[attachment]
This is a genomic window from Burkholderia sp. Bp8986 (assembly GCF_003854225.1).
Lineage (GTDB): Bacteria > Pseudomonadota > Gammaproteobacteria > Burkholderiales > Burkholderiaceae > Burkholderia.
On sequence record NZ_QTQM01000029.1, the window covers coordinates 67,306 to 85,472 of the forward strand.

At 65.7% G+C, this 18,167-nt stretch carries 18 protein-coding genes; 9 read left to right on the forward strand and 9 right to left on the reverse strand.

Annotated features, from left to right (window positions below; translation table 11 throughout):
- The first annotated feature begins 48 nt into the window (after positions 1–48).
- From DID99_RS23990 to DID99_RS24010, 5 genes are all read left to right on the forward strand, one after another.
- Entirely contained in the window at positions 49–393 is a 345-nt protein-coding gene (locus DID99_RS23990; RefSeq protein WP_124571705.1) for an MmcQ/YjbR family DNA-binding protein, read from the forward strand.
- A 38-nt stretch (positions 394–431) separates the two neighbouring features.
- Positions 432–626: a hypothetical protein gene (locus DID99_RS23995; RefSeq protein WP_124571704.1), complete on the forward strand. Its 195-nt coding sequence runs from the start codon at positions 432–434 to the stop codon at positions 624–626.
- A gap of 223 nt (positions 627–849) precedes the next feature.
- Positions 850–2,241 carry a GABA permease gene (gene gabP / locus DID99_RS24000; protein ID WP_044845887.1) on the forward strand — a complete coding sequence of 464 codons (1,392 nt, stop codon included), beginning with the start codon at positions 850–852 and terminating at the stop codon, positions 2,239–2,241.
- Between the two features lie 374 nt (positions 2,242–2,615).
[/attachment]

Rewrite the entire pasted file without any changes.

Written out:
This is a genomic window from Burkholderia sp. Bp8986 (assembly GCF_003854225.1).
Lineage (GTDB): Bacteria > Pseudomonadota > Gammaproteobacteria > Burkholderiales > Burkholderiaceae > Burkholderia.
On sequence record NZ_QTQM01000029.1, the window covers coordinates 67,306 to 85,472 of the forward strand.

At 65.7% G+C, this 18,167-nt stretch carries 18 protein-coding genes; 9 read left to right on the forward strand and 9 right to left on the reverse strand.

Annotated features, from left to right (window positions below; translation table 11 throughout):
- The first annotated feature begins 48 nt into the window (after positions 1–48).
- From DID99_RS23990 to DID99_RS24010, 5 genes are all read left to right on the forward strand, one after another.
- Entirely contained in the window at positions 49–393 is a 345-nt protein-coding gene (locus DID99_RS23990; RefSeq protein WP_124571705.1) for an MmcQ/YjbR family DNA-binding protein, read from the forward strand.
- A 38-nt stretch (positions 394–431) separates the two neighbouring features.
- Positions 432–626: a hypothetical protein gene (locus DID99_RS23995; RefSeq protein WP_124571704.1), complete on the forward strand. Its 195-nt coding sequence runs from the start codon at positions 432–434 to the stop codon at positions 624–626.
- A gap of 223 nt (positions 627–849) precedes the next feature.
- Positions 850–2,241 carry a GABA permease gene (gene gabP / locus DID99_RS24000; protein ID WP_044845887.1) on the forward strand — a complete coding sequence of 464 codons (1,392 nt, stop codon included), beginning with the start codon at positions 850–852 and terminating at the stop codon, positions 2,239–2,241.
- Between the two features lie 374 nt (positions 2,242–2,615).